MINNIE: (Looking through a book of her paintings with her sons and reading the inscriptions) Nineteen-seventy. My, my, my. (Pointing to the painting) Sunrise…
MINNIE: (Pointing to the painting) …and sunset. Bird on the shore. I’m looking at the ocean, the water. That animal standing on the shores, the western shores.
(Turns the page) This is Janus the Greek god with three faces. January is named after him. This is him.
GEORGE: This one on the right here.
MINNIE: That’s Juno. Here are the three faces again.
(Turns the page) Oh My. Just somebody’s face.
MINNIE: My grandmother, Mary, was born in slavery. She was five years old at Emancipation, when freedom came. My ancestors came from Trinidad. Her grandmother was a little baby, a little child, when they were sold in Trinidad. And her mother had five head of children. The small pox was raging then. Her husband got the small pox and died in the woods. Four of her children also died, but she had one child left. And that was my great-grandmother’s grandmother that was left. Now this child was only just about 2-and-a half years old, but she remembered all of that. So they brought that baby, they traveled through the woods until they got to a ship that brought them to Wilmington here. That’s where they was sold, she and her baby. There was a lot of other slaves put on the rail block. The man that bought them give that baby and her mother to his daughter for a wedding present. Oh Lord have mercy. Well, they grew up and had a lot of children. We have a lot of kin people.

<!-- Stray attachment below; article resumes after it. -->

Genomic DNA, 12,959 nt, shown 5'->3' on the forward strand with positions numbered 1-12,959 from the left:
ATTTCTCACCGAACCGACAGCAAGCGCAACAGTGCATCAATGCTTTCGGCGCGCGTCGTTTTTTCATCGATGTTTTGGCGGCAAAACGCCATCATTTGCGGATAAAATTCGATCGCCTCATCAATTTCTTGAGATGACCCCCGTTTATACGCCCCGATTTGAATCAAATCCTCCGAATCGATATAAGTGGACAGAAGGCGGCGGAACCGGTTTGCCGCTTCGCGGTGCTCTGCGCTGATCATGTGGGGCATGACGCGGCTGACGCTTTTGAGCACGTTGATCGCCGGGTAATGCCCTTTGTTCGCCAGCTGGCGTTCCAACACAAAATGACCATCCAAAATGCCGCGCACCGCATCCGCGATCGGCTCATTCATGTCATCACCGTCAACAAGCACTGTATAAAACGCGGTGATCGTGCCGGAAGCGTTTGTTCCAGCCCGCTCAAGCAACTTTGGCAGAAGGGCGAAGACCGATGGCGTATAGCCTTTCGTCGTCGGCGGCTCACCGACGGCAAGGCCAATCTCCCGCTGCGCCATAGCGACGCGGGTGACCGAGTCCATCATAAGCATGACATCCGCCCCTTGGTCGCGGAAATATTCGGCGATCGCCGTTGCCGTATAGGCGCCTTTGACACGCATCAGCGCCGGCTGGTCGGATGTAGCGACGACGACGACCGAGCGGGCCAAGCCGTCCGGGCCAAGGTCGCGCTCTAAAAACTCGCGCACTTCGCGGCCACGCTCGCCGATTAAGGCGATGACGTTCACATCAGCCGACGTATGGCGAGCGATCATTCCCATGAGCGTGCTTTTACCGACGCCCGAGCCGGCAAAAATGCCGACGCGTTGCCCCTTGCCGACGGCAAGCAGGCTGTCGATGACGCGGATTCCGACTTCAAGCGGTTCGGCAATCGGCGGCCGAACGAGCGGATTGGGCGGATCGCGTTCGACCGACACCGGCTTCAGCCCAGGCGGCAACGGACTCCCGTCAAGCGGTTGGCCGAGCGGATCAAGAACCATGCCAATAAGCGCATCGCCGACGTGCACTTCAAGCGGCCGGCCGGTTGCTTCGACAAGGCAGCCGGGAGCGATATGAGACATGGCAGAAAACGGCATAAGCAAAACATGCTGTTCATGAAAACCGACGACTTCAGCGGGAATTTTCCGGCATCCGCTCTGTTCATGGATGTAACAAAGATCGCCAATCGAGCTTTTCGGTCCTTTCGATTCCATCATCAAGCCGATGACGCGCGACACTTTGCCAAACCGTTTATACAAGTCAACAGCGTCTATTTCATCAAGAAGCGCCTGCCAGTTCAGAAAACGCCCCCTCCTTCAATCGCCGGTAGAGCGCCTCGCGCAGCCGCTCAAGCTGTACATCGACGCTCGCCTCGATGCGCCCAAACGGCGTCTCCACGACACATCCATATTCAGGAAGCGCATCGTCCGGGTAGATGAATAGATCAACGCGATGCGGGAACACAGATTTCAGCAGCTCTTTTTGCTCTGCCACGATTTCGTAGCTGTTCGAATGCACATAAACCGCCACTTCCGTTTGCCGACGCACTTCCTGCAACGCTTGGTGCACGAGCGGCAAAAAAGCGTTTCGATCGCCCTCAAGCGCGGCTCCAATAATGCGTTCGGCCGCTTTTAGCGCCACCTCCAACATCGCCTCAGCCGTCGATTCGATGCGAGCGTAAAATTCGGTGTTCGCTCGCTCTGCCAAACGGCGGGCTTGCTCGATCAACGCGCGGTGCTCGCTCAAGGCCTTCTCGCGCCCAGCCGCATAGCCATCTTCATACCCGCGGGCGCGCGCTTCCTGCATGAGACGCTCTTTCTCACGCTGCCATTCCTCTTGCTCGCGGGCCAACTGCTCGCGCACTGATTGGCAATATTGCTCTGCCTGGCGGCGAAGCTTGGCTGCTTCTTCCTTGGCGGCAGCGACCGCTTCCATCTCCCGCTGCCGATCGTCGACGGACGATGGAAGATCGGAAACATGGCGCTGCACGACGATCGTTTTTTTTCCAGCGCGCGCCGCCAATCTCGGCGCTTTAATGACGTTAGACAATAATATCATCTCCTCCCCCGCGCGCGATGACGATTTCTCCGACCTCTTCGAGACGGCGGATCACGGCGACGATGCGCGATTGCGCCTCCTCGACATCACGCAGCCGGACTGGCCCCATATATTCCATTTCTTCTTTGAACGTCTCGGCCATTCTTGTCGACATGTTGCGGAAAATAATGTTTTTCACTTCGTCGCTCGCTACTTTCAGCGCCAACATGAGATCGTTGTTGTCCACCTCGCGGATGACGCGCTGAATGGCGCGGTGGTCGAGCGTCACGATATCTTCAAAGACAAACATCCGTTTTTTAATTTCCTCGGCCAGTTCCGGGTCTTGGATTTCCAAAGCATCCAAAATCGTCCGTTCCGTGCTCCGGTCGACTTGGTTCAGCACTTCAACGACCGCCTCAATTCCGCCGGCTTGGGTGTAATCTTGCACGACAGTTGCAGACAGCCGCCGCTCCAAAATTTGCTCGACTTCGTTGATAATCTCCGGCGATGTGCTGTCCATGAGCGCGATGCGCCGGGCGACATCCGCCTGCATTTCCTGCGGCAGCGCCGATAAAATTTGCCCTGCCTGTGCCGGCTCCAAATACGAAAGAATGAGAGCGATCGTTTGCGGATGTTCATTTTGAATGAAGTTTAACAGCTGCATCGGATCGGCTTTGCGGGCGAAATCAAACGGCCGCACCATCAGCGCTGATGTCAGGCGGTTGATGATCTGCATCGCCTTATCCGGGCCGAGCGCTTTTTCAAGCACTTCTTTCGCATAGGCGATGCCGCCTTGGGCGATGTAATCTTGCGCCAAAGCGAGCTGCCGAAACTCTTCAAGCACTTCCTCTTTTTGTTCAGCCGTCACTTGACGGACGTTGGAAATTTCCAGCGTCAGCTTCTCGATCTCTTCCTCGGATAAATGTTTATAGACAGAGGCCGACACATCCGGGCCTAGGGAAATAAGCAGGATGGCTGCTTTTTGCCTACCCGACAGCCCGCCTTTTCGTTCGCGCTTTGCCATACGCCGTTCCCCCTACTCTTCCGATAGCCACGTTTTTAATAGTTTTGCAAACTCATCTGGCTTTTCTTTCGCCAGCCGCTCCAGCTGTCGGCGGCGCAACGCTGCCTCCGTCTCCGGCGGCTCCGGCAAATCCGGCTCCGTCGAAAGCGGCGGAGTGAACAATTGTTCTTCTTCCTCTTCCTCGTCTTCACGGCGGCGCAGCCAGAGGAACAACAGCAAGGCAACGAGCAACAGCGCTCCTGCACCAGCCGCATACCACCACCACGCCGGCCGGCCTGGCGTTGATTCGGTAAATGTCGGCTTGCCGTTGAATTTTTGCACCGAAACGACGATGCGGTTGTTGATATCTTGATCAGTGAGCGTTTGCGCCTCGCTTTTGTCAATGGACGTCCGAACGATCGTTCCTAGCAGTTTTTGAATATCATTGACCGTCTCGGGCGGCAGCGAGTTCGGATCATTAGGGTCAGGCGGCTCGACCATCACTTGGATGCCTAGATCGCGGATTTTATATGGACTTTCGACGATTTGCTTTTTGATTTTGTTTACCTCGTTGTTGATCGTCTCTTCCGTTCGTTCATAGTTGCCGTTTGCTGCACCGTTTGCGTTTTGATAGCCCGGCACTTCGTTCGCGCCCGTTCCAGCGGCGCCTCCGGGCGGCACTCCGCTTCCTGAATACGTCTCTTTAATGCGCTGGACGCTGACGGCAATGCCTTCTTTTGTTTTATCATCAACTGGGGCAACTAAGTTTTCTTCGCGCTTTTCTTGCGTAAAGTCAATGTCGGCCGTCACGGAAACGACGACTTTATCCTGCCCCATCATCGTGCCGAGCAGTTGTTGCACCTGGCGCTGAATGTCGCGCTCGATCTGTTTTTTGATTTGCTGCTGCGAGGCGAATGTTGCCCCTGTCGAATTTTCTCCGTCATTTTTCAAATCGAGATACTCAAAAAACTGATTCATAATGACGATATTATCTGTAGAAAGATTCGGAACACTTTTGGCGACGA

EVANS’ HOME NEAR WILMINGTON, NC
(Numerous members of the extended Evans’ family are gather for a family reunion near Wilmington, NC)
(“Happy Birthday” is sung to Martha Evans)
MINNIE: Oh my. Happy birthday my little girl.
(The family assembles for a group photograph)
SUBTITLE: Six Generations of Minnie Evans’ Family
MINNIE: I thank you all for coming here all the way from Hollywood to create a movie of my paintings. I do thank you all and may God ever bless you all. I do thank you very much.
Filmed in Wilmington, North Carolina
Minnie Evans’ Friends
Nina Howell Starr
Archivist and Exhibit Curator
Director, St. John’s Museum of Art
Camera Phillip Greene
Sound Kirk Schuler
Assistant Camera Robert Shoup
Assistants Deborah Henderson
Music Tucki Bailey
Sound Mix Mark Berger
Assistant Producer Lynn O’Donnell
Consultant Julia Weissman
Special Thanks To Jo Kallenborn
The Reverend H.A. Mattocks
St. Matthew A.M.E. Church
Wilmington, North Carolina
Solo Exhibit 1975
Whitney Museum of American Art
National Collection of Fine Arts
Museum of American Folk Art
North Carolina Museum of History
The Portal Gallery, London
Written, Produced, Directed & Edited
Allie Light and Irving Saraf
Funded in part by a grant from the National Endowment for the Arts, Washington, D.C., a federal agency.
The L.J. Skaggs and Mary C. Skaggs Foundation
The Angel That Stands By Me: Minnie Evans’ Paintings
From in the series “Visions of Paradise”
Copyright 1983 Allie Light and Irving Saraf